In tackling the economic consequences of the pandemic, India does not come out in a good light, even when compared with our smaller, poorer south Asian neighbours. Our neighbours are expected to log more muted downturns of 4.6 per cent in Sri Lanka and 0.4 per cent in Pakistan. Bangladesh is the only country expected to grow. Of course, India’s population of 1.4 billion, three times the combined population of Pakistan, Sri Lanka and Bangladesh, is sometimes a drag on its resources. Yet, the fact also remains that it has reported more than 10 times as many cases.

  • Ghosh: economy has suffered, scarring remains

    Ghosh: economy has suffered, scarring remains

Pakistan is derided as a basket case when it comes to governance. Yet, its handling of the pandemic has not been so poor. Instead of a sweeping, sudden national lockdown, Pakistan adopted a strategy of localised lockdown, drawing on healthcare networks it has in place for the battle against polio. It used the army’s surveillance apparatus to track and trace infected persons. Pakistan even managed to bend the curve down to a steady 1,450 daily cases (from 6,000); though the recent trends in the country do not seem as promising as it once was. In Bangladesh, the authorities began screening as early as in January and made use of data to understand general trends and take steps. 

Meanwhile, the Centre and the RBI have announced a series of steps to boost liquidity and improve market sentiment, including most recently LTC cash vouchers and interest-free festival advances for government employees, among other initiatives. There was hope that all the measures will trigger a gradual revival in spending and economic activity. Multiple fast-paced indicators, including GST collections, have been showing a sharp recovery since October, which has also led many analysts to revise their overall GDP forecasts for the fiscal.

However, as domestic ratings agency ICRA points out, the recent signs of revival could be the result of the pent-up demand and favourable base and may not sustain going ahead post-festive period. Pointedly, ICRA’s principal economist Aditi Nayar warns that the re-imposition of restrictions in one or more states on account of a fresh surge in Covid-19 infections, may temper the momentum of recovery in the coming months. 

Indeed, it is the fear of the fresh surge in infections during winter months that is keeping economists awake. The State Bank of India’s economic research arm points out that the economy has ‘suffered and scarring remains’, but added that various economic indicators point to continuous improvement and the numbers for the October-December quarter are expected to be even better.

“Future prognosis will depend on two things – the shape of the recovery from Covid infections and how fast the vaccine is rolled out,” said a note dated 19 November, authored by Soumya Kanti Ghosh, Group Chief Economic Advisor, SBI. “The current trends of Covid-19 infection show that Covid cases in India peaked in September. With Unlock 5.0 and festival season till December end, the chances of a possible second wave will increase”.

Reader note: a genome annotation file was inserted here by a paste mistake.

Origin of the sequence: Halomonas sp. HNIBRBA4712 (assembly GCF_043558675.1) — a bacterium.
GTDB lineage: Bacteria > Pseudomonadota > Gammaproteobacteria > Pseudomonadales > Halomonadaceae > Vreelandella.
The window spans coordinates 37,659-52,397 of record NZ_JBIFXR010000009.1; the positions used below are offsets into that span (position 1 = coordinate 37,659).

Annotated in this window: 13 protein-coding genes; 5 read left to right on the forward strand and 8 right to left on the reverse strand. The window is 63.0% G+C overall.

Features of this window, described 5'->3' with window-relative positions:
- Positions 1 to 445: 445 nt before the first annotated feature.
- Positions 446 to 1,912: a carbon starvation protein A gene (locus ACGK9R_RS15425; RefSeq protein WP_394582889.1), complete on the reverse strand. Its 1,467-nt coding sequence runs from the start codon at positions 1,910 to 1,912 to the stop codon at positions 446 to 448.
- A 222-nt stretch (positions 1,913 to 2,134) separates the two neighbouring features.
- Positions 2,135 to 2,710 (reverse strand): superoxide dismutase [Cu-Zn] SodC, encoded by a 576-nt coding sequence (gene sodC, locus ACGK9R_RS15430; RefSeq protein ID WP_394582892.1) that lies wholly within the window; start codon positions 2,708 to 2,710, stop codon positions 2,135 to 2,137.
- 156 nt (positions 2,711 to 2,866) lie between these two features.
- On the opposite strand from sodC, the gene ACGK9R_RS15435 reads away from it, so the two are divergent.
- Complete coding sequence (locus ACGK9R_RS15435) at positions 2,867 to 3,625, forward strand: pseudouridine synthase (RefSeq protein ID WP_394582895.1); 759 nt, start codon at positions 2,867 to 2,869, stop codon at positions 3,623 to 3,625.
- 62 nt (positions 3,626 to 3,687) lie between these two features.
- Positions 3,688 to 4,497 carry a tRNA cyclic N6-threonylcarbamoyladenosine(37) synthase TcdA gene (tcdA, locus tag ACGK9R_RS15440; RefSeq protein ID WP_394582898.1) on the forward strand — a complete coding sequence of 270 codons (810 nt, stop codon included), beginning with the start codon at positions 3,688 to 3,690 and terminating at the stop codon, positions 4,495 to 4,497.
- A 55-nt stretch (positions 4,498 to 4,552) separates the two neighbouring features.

Besides, the rising Covid afflictions in the hinterland because of the relatively poor health infrastructure should be a cause of serious worry as most of them go unreported. They can cause wider disruption to economic activity than it appears. With rural incomes remaining depressed, the economy will be pushed further into a vicious cycle of poor demand, low prices and low growth.

The current farm situation and the ongoing farmers’ agitation against the new farm laws should make the government decisively intervene in rural India with a substantial fiscal stimulus. As for the general economic recovery, the momentum can only be sustained by government spending, monetary policy tailwinds and, of course, the vaccine. The earlier the better.

  • For 13 month in a row, retail inflation has breached the RBI’s 4 per cent inflation target and for seven months, the 6 per cent tolerance level

Should we celebrate?

The time to uncork the bubbly is simply not here yet. Economists say that it was largely a combination of pent-up demand, rural push and festive season that has underpinned what is being described as a recovery of sorts. 

“The recovery will need to be carefully monitored due to lingering risks,” says Shashank Mendiratta of IBM. “After an uptick in early November, high frequency indicators are beginning to show fatigue. Possibility of dwindling pent-up demand and rising infections could limit broader gains.”

Kunal Kundu of Societe Generale also talks of signs of emerging fatigue in recent demand uptick and the second wave of infection already impacting economic activity. This could result in a much weaker third-quarter activity.

Subhash Chandra Garg, former finance secretary, who has been arguing that the premature hard lockdown was responsible for India’s economic plunge, has questioned the numbers. “It is understandable to feel better at lower contraction at 7.5 per cent in Q2,” says Garg on micro-blogging site Twitter. “Numbers, however, don’t add up. Low gross fixed capital formation contraction at only 7.3 per cent – despite less new projects, ongoing projects being put on hold and government capex also down – is inexplicable. So is manufacturing growth despite demand slowdown”.